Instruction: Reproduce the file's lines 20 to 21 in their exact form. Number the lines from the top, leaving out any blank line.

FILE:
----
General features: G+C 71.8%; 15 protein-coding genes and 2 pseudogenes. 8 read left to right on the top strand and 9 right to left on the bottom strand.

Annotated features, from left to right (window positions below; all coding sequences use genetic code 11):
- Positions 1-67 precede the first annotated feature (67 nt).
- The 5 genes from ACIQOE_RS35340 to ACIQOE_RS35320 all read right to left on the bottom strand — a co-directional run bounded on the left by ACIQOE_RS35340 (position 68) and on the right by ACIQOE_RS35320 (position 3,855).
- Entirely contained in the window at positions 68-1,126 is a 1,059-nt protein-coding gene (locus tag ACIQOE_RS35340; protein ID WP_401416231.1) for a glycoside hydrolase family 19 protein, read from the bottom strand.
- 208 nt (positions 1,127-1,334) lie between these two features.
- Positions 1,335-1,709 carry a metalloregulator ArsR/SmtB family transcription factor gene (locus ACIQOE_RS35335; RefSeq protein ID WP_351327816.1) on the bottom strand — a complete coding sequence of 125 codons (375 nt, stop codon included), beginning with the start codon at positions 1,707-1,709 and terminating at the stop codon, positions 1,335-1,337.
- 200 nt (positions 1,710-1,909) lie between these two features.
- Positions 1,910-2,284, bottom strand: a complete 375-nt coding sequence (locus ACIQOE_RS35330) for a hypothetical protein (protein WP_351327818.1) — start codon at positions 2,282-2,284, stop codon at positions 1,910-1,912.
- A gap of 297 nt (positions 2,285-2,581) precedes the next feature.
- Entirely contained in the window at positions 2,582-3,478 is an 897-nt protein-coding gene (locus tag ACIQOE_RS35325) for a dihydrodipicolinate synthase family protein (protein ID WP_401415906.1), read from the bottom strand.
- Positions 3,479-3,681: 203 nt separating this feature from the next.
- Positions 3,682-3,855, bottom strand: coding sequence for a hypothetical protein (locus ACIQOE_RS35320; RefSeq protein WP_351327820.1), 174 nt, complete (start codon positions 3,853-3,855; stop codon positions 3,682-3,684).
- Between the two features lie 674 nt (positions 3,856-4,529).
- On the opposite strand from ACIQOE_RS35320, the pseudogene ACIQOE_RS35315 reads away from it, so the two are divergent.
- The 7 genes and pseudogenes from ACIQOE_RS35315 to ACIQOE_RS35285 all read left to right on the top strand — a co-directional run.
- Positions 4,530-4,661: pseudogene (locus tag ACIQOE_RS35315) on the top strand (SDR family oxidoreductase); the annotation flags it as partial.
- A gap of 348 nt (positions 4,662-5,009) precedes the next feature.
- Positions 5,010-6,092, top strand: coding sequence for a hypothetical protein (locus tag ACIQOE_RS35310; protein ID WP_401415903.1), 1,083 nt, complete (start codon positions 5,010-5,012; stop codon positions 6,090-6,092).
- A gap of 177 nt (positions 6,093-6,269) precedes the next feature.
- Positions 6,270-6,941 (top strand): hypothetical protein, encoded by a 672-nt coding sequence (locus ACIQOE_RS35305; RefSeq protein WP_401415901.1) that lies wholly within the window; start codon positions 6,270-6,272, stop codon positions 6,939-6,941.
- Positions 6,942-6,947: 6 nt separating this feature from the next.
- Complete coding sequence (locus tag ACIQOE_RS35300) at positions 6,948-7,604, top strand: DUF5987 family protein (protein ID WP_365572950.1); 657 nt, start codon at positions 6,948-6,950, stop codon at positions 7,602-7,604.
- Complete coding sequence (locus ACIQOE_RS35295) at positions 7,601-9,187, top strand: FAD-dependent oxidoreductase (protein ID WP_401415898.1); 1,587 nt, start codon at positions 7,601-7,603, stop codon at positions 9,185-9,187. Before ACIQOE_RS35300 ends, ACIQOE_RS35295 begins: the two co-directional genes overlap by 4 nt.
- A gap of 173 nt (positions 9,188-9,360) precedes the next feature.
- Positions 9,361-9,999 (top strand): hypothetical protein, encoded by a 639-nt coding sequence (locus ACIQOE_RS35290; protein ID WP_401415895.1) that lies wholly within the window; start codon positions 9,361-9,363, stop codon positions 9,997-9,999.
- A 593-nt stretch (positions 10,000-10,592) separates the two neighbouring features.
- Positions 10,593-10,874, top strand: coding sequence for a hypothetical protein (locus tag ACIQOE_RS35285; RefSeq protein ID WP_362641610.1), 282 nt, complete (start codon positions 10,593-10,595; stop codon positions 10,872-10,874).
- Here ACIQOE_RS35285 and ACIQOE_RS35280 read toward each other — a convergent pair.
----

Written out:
- A gap of 177 nt (positions 6,093-6,269) precedes the next feature.
- Positions 6,270-6,941 (top strand): hypothetical protein, encoded by a 672-nt coding sequence (locus ACIQOE_RS35305; RefSeq protein WP_401415901.1) that lies wholly within the window; start codon positions 6,270-6,272, stop codon positions 6,939-6,941.